There’s a great conversation in Soapdish, which stars Sally Fields and Whoopi Goldberg, where Goldberg, the chief writer for a soap opera, is arguing about bringing back a character who died. Her complaint? “The guy was decapitated….He doesn’t have a head! How am I supposed to write for a guy who doesn’t have a head?” The producer promises to figure it out, suggesting that maybe his head was frozen and re-attached in “a two-day operation.”
That’s bizarre and funny, but appropriately so, since Soapdish is a wild comedy. How the writers of Sherlock brought him back from the dead in Season Three was ridiculous, but the show isn’t meant to be a farce. Unfortunately. So we can expect the return of Moriarity (no, he didn’t really blow his brains out) to be just as cavalierly worked out.
What’s happened to this show? It started out as fiendishly clever in the first season, everything you’d expect from a new take on Watson and Holmes, even playing with the homoerotic nature of their bromance–at least as seen by outsiders like their landlady.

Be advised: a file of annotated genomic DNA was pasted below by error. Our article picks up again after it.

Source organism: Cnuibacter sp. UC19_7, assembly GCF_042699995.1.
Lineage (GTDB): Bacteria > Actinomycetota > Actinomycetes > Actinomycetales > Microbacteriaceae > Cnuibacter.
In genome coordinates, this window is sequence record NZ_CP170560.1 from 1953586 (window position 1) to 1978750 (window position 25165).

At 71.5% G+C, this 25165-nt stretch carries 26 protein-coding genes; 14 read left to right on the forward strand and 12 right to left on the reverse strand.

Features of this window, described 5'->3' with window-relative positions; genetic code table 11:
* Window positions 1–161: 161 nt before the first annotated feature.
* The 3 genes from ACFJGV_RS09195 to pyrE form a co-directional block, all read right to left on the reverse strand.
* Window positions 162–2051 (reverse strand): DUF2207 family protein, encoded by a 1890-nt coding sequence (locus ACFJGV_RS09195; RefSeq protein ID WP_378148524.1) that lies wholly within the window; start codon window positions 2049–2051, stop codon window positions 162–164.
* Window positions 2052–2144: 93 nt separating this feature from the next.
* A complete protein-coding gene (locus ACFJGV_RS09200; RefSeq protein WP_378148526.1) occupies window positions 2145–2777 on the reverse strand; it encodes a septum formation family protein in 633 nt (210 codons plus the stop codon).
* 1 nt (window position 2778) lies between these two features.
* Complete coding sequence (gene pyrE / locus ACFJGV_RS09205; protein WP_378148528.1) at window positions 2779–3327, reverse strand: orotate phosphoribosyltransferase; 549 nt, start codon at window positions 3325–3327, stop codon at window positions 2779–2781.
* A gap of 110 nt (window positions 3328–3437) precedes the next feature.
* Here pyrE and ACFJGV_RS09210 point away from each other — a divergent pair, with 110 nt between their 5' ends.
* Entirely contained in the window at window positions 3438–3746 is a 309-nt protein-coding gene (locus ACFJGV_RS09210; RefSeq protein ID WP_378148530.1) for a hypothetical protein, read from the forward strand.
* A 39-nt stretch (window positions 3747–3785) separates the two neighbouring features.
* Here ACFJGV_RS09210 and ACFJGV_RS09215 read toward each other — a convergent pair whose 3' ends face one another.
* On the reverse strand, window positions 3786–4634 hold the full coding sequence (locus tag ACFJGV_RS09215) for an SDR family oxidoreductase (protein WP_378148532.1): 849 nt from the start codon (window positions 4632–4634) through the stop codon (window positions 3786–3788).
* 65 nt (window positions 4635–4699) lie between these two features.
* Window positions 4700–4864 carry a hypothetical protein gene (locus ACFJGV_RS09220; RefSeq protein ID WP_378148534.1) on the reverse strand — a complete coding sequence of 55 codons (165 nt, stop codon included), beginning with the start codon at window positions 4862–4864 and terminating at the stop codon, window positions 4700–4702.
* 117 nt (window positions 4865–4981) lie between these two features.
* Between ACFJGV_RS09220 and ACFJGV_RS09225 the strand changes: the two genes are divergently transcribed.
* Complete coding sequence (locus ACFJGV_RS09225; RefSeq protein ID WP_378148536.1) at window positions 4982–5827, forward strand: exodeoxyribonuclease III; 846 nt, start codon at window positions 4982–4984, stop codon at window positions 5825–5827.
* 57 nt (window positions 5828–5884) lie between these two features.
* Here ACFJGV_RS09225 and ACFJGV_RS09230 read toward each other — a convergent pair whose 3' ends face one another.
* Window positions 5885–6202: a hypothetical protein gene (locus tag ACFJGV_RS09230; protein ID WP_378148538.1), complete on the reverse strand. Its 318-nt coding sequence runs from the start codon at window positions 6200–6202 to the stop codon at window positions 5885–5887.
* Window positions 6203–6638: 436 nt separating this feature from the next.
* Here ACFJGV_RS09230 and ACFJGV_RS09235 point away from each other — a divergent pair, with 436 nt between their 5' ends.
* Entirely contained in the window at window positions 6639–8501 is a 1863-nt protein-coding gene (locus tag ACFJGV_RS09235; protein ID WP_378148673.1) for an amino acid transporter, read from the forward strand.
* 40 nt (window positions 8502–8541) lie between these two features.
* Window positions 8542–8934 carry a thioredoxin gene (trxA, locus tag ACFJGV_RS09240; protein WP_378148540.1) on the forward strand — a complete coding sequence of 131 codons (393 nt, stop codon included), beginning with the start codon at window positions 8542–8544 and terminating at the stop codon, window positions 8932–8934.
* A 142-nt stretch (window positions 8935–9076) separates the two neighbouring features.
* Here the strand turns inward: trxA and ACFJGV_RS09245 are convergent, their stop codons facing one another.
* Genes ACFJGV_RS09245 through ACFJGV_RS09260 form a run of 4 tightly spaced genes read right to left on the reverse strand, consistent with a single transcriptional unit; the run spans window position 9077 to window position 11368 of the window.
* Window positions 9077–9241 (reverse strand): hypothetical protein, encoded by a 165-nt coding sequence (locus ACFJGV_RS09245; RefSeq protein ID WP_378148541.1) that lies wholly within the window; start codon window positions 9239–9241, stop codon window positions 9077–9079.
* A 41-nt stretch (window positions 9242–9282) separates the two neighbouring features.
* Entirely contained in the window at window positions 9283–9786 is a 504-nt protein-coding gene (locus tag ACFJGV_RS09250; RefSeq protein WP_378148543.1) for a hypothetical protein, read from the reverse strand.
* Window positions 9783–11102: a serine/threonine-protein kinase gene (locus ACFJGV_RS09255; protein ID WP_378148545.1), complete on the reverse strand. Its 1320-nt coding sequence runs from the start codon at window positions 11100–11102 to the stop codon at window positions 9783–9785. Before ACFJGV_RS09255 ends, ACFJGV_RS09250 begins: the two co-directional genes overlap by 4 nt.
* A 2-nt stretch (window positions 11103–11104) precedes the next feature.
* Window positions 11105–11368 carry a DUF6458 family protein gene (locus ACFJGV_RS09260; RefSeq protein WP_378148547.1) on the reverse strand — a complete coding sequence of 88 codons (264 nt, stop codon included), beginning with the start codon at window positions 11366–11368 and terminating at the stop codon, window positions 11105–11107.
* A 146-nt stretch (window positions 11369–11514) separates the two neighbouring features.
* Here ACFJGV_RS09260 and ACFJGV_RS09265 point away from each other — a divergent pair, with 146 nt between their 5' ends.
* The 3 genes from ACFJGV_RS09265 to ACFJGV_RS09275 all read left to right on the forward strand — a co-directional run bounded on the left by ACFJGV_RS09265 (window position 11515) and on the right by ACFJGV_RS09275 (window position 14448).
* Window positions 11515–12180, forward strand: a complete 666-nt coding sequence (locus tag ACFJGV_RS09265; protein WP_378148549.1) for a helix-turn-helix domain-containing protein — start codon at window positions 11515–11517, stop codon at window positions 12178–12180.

But the special effects that were so diverting in that season have taken over the show and become a distraction. There’s much less actual story than there used to, and I’ve been wondering why that could be so.
Then I saw the writers on PBS jauntily, even defiantly saying that Sherlock was not going to be about him “solving a crime ever week.” What’s the point, then? Why try breathing new life into a character with many lives in books and in film and then totally subverting what he is and does? Holmes is a brilliant detective. With a level of insight that’s almost superhuman, he observes, deduces, and detects, either in the field or just sitting in his armchair. But the writers are apparently bored by all that, and prefer playing with toys instead. Their attitude shows contempt for the genre they’re in.
Elementary with Johnny Lee Miller and Lucy Liu fields an even bolder take on Holmes, not just making him a recovering addict but turning Watson into a woman and his “sober companion” when the show debuted. There’s no flashy camera work or FX to the show, but plenty of substance, and crimes are solved, not ignored. It’s the real deal. A smart, engaging, contemporary update of Holmes, it never loses sight of who Sherlock is and why he’s held our imagination for over a century.